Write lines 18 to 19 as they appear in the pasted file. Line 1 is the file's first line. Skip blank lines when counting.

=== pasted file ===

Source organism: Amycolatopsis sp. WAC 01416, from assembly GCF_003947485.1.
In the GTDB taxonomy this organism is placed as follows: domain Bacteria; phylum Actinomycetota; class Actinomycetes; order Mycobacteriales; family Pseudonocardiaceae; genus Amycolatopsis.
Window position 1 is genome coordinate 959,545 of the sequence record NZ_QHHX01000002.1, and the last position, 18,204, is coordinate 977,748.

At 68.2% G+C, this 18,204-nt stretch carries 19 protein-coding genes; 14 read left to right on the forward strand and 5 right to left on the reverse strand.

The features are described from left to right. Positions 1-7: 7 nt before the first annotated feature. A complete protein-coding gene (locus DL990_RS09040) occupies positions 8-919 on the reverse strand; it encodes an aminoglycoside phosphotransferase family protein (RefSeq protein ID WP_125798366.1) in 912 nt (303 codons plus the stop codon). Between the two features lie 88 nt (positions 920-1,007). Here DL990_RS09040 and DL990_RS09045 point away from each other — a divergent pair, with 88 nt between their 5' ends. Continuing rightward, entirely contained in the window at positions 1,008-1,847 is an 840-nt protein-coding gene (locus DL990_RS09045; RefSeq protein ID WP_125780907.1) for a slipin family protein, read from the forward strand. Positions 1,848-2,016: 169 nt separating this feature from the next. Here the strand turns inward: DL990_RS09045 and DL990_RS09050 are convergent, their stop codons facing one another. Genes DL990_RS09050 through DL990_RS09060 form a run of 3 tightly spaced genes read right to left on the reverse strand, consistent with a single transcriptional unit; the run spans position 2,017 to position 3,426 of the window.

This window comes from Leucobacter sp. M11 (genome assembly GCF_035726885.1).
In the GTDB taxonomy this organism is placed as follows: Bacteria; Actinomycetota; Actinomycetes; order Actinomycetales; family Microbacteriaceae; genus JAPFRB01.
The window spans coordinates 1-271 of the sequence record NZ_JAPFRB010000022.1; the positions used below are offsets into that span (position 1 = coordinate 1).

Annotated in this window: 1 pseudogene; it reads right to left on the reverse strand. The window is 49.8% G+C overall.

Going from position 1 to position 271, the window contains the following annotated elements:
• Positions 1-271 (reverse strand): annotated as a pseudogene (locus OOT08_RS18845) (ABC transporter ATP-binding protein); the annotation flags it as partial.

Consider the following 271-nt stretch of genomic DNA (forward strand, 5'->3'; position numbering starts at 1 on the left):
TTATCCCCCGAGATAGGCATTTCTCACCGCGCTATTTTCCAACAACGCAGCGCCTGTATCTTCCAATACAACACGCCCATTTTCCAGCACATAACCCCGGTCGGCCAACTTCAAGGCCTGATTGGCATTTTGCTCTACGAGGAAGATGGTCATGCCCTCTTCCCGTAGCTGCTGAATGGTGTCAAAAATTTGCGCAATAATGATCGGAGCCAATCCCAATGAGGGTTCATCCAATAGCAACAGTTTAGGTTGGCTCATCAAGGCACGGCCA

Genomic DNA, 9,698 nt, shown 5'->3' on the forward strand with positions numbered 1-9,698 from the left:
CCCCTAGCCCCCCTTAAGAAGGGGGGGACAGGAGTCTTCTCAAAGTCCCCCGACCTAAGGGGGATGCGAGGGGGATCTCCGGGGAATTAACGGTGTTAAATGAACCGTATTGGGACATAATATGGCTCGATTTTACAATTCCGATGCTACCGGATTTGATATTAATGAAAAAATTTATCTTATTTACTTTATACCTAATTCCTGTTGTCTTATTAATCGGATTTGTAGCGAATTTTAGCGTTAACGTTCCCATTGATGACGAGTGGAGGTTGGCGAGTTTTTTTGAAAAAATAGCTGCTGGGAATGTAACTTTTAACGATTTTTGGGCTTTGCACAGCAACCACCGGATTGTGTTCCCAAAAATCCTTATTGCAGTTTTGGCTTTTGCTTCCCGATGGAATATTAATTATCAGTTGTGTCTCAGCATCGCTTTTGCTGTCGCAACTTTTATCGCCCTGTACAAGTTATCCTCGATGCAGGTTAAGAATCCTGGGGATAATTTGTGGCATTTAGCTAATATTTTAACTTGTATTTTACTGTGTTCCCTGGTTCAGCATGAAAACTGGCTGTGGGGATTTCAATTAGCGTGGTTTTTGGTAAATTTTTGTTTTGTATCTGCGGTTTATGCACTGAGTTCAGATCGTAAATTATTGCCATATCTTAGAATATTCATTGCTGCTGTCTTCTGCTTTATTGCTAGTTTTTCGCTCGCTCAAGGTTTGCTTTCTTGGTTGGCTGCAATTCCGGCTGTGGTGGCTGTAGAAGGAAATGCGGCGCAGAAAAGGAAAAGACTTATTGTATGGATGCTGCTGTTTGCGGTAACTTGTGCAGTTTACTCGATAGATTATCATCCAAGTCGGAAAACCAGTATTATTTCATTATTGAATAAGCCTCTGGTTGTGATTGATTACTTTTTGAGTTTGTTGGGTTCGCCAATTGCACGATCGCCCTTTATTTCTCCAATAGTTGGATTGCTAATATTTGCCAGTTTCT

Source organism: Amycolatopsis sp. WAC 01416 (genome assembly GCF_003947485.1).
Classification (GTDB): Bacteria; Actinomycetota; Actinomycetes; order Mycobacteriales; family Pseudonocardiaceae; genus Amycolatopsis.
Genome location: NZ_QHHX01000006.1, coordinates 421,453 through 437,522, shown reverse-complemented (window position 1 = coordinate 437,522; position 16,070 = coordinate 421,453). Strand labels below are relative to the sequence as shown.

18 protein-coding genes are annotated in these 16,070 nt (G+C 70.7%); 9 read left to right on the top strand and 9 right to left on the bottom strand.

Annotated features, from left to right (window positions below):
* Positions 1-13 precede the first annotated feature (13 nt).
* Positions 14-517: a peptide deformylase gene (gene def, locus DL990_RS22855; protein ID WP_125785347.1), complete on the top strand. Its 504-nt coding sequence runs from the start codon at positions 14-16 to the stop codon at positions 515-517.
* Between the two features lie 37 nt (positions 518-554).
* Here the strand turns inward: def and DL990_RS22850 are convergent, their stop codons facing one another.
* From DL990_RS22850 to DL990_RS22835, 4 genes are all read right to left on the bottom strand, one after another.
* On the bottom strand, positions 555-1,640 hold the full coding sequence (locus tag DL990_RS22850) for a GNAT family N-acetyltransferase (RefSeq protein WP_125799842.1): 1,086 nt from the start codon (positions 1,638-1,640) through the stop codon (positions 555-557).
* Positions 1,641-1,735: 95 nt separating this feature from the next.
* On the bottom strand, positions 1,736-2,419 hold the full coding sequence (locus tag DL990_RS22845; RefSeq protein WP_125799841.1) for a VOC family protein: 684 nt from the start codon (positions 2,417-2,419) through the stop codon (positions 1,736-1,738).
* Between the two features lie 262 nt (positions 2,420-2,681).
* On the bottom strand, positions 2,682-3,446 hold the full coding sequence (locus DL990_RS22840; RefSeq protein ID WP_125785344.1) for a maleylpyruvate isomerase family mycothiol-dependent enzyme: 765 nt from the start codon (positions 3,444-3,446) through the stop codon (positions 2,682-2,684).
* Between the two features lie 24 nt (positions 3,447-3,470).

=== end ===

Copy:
Genome location: NZ_QHHX01000006.1, coordinates 421,453 through 437,522, shown reverse-complemented (window position 1 = coordinate 437,522; position 16,070 = coordinate 421,453). Strand labels below are relative to the sequence as shown.

18 protein-coding genes are annotated in these 16,070 nt (G+C 70.7%); 9 read left to right on the top strand and 9 right to left on the bottom strand.